I can really understand the desire to go to shows, have fun looking at beautiful dogs; to have puppies and enjoy them and that whole process.  But dog breeding should be seen as a great responsibility, not simply a right – not something to do just because you can.  And we should all think that beauty is not just skin deep – a truly beautiful dog / breed must be healthy and have good temperament, be free of issues compromising welfare and quality of life – and maybe even have a good chance at a long life.  


With this attitude, there would be commitment to the tough stuff, not just the fun.  And understanding that the responsibility includes collaborative work with others to improve and maintain the health of the breed – health in its most holistic sense.  Collaborative is an important term here… none of this can be done by an individual – it has to be a collective group effort.  But then, data sharing, for example, must occur in a respectful, supportive – even compassionate – environment.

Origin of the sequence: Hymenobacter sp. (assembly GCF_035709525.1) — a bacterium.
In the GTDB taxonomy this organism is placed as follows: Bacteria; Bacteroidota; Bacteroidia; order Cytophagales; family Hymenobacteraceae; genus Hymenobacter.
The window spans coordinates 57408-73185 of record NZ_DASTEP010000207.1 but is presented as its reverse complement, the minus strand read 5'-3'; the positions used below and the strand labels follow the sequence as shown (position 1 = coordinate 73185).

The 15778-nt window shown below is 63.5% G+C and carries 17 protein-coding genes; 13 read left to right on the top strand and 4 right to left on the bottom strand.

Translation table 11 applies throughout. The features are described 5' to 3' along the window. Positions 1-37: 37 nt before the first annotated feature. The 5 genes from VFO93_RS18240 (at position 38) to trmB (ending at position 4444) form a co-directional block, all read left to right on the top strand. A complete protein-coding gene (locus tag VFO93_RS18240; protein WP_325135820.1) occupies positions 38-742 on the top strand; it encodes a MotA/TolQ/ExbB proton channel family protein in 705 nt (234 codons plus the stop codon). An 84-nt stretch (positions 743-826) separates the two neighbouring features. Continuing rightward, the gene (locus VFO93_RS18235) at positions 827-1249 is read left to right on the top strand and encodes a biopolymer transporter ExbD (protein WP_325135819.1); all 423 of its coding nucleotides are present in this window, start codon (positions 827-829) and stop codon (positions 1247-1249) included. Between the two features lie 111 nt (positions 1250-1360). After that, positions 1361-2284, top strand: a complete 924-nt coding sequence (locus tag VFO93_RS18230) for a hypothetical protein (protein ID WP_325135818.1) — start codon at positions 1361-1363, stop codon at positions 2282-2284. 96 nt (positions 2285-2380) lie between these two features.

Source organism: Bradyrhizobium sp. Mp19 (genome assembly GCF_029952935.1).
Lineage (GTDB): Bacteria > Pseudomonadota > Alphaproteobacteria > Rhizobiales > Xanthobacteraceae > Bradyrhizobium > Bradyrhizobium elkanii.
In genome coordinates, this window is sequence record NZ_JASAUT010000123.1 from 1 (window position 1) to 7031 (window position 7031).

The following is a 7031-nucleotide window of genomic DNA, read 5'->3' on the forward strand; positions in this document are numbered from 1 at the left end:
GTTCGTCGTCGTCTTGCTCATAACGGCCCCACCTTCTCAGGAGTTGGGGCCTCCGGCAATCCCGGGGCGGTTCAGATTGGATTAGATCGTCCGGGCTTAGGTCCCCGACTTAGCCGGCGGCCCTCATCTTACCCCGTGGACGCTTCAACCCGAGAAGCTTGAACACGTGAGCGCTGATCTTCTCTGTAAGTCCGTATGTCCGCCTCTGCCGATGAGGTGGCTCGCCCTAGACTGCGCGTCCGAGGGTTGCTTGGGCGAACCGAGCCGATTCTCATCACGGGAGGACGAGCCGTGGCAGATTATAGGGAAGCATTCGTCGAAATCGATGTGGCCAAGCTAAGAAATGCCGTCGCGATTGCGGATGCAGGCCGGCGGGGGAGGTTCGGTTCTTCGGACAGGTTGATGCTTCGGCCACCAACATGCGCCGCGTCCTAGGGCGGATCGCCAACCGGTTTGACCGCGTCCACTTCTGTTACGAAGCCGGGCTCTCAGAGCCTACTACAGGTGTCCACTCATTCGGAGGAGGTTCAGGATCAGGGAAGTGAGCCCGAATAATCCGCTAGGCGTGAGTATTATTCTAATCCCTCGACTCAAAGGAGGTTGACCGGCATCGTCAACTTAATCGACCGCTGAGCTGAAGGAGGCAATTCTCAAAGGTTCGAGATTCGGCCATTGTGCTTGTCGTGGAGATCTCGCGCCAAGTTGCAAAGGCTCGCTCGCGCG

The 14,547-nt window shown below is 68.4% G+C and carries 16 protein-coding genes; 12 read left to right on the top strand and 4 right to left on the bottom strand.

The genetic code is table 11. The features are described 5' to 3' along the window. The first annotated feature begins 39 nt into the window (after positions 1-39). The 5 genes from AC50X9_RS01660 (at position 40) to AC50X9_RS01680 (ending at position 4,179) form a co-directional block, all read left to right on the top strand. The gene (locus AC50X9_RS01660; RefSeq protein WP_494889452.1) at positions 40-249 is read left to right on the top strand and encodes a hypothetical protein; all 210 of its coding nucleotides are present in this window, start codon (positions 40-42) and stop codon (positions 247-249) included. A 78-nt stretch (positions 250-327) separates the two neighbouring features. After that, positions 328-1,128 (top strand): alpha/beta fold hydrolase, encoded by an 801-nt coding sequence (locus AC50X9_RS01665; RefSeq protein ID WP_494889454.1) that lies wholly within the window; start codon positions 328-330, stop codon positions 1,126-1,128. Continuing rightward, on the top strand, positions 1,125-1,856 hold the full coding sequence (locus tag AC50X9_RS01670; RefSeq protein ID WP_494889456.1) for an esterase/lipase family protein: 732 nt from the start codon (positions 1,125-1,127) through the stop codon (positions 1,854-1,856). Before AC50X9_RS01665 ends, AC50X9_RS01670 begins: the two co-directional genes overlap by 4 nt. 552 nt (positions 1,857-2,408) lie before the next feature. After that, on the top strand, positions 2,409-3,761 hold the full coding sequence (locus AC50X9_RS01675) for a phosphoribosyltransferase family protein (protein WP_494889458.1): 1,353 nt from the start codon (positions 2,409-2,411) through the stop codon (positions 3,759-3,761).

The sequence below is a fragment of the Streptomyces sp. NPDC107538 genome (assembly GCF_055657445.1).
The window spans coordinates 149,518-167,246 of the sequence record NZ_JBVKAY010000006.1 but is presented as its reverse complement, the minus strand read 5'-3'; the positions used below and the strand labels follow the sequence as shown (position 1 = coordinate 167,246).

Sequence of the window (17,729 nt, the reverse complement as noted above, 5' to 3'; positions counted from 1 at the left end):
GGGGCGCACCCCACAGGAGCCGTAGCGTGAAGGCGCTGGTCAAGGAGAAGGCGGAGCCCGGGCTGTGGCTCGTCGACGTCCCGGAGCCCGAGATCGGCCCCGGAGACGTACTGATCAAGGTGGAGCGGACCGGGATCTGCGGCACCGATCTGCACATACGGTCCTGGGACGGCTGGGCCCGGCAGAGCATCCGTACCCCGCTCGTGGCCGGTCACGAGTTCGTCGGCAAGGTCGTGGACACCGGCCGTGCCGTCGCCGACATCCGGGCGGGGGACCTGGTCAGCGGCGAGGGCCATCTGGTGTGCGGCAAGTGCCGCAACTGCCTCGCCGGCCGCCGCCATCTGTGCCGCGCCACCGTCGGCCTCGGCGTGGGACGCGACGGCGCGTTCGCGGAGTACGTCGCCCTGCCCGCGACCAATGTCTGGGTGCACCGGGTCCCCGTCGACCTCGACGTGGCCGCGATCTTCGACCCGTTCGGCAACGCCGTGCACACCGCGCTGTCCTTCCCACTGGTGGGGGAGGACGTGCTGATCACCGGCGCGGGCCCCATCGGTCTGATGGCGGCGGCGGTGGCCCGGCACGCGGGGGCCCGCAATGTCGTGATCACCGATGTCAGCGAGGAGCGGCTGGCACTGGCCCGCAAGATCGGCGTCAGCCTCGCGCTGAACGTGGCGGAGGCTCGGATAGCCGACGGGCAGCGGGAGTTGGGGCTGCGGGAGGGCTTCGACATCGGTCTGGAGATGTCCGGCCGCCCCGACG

But let’s face it… this is a somewhat idealistic picture.  Everyone is busy, could use some support and we all want to see results.  Is all this work paying off?

 

What if you could find those working in other countries on the same issues?  What if you could share the load and have fun making a difference with other like-minded individuals?  What if you could help prevent someone from making the same frustrating mistakes you made?  And what if you could learn from others' successes and challenges?

 

So… here’s what we are doing on DogWellNet.com.  Welcome breeders, health committee representatives and breed clubs to share information with us - e.g. on their breed, on health surveys and data collection efforts and to help pass it on to others who are interested.  We are also looking to share experiences and expertise - stories about successes and failures, what has worked and what has not.  We also will endeavour to connect those who share a breed, or interests or challenges from around the world.  Strength in numbers!